Between the time Mr. Stanford purchased the land and the United States' 1917 entry into World War I, it was leased to growers and dairy farmers. In 1915, alfalfa and other crops for hay were being grown on the future Webb Ranch site, but the area now occupied by a polo field was used as a U.S. Army machine-gun range after the war broke out.

The land reverted to its agrarian use in the wake of Imperial Germany's defeat. In 1922, 36-year-old George Webb subleased the ranch from James Rolph, and the Webb Ranch was born. The following year, Mr. Rolph was elected to the state's gubernatorial seat, and George Webb assumed the governor's lease.

Growing up on the ranch

George Webb had been looking for some farming land near San Francisco when he sub-leased the ranch. Born in Texas, Mr. Webb rode to California on horseback in 1904. He eventually purchased land in Watsonville and began growing strawberries, but found them hard to bring to market in San Francisco.

"They didn't have the roads that they have now," recalled Stanley Webb, George's son, who noted that bumpy roads often resulted in damaged produce. He added that a pier existed in Watsonville, but they could not rely on the boat service to San Francisco.

These factors led to the leasing of the Webb Ranch and the family's move to it in 1929.

During these first years, there was no electricity, and the ranch's 40 cows had to be milked by hand. Stanley Webb said he enjoyed milking the cows twice daily, at 4 a.m. and 4 p.m.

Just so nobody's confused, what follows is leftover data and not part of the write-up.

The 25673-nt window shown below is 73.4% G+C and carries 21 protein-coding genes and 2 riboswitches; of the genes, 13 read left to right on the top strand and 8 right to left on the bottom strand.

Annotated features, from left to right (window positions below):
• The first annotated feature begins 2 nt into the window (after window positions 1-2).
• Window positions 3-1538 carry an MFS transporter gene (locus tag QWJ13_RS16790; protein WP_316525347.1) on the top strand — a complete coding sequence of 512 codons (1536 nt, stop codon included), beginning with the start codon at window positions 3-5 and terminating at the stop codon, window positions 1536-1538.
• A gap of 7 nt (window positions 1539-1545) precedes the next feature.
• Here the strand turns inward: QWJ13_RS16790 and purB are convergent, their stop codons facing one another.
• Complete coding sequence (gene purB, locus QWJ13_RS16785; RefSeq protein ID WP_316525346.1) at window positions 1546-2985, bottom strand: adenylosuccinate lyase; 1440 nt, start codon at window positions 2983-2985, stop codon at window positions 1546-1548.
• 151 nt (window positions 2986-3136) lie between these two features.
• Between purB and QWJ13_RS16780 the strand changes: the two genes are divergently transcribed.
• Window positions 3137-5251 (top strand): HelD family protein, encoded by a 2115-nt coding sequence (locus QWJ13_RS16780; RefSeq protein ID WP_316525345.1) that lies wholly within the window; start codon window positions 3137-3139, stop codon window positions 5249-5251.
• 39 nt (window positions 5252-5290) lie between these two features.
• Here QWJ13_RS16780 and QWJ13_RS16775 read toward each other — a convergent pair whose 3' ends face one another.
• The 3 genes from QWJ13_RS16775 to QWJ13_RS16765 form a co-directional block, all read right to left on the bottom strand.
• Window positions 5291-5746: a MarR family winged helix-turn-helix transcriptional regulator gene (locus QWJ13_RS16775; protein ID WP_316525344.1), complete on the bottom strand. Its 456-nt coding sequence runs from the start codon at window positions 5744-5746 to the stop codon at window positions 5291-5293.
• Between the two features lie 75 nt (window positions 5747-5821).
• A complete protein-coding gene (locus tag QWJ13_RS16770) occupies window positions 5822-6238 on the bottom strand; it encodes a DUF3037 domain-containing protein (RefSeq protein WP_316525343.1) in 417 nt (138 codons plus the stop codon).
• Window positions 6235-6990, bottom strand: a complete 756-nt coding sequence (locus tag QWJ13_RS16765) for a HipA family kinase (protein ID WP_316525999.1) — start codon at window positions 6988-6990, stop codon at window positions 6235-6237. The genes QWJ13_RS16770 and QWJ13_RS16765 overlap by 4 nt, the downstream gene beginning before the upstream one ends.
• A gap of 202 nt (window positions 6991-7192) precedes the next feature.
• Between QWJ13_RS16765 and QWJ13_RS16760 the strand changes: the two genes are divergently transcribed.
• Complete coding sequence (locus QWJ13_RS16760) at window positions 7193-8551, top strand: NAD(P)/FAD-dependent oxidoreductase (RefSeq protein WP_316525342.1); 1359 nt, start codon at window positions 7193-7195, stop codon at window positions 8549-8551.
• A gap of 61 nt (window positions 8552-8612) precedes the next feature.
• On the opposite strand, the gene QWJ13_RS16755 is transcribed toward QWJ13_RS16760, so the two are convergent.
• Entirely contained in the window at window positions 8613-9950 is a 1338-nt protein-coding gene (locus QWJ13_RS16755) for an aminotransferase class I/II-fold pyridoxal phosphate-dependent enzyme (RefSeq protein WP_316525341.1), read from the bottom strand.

He also used to plow and cultivate the land, but said his father never asked him to perform chores.

"I never felt I had to do anything, I just did it," he said, adding that his father was a gentle man who never said a harsh word to him.

On one occasion, when Mr. Webb was about 10 or 11, he helped fight a fire near the current location of Sand Hill Road, beating at the flames with wet sacks.

"I thought I did a lot," he said with a laugh, adding that about 50 firefighters were combating the blaze.

Mr. Webb credits his childhood labors with saving his life. When the Japanese bombed Pearl Harbor, Mr. Webb and some fellow students from U.C. Davis went to enlist in the U.S. Army Air Corps. At 143 pounds, Mr. Webb was considered seven pounds underweight for military service, and he attributes his light weight to his ranch work. Mr. Webb's college friends were accepted by the military.

"Every one of them was killed on (his) first mission," he said.

The Japanese-Americans who farmed the Webb Ranch fields were interned at the war's start, which left the staff short-handed. Mr. Webb received a draft deferment so he could aid in growing tomatoes for the troops, but he eventually brought his weight up to over 150 pounds and enlisted in the Army Air Corps. Despite this effort, he was never sent abroad.

Comes a horseman

After Japan surrendered, Mr. Webb returned to the ranch and in 1949 married Alice Gurley, a Palo Alto resident whom he had met when she was a Stanford student during the war years. They moved into the Dennis Martin house, and Stanley Webb took over the ranch's management from his father in 1950. George Webb died in 1957, the same year that the youngest of Stanley and Alice's three children, Gary, was born. The ranch also sold its cows after local dairies no longer wanted raw milk delivered, and the character of the ranch changed further with the arrival of Fay Humphries, an Oklahoma-born cowboy, who began the ranch's horse-boarding business by converting the dairy barn into a horse barn. Prior to coming to Webb Ranch, Mr. Humphries ran a boarding stable in the San Mateo hills, but he had to leave when the ground was earmarked for the local community college.

Mr. Pierce probably devotes more space in his book to describing Mr. Humphries than any other character.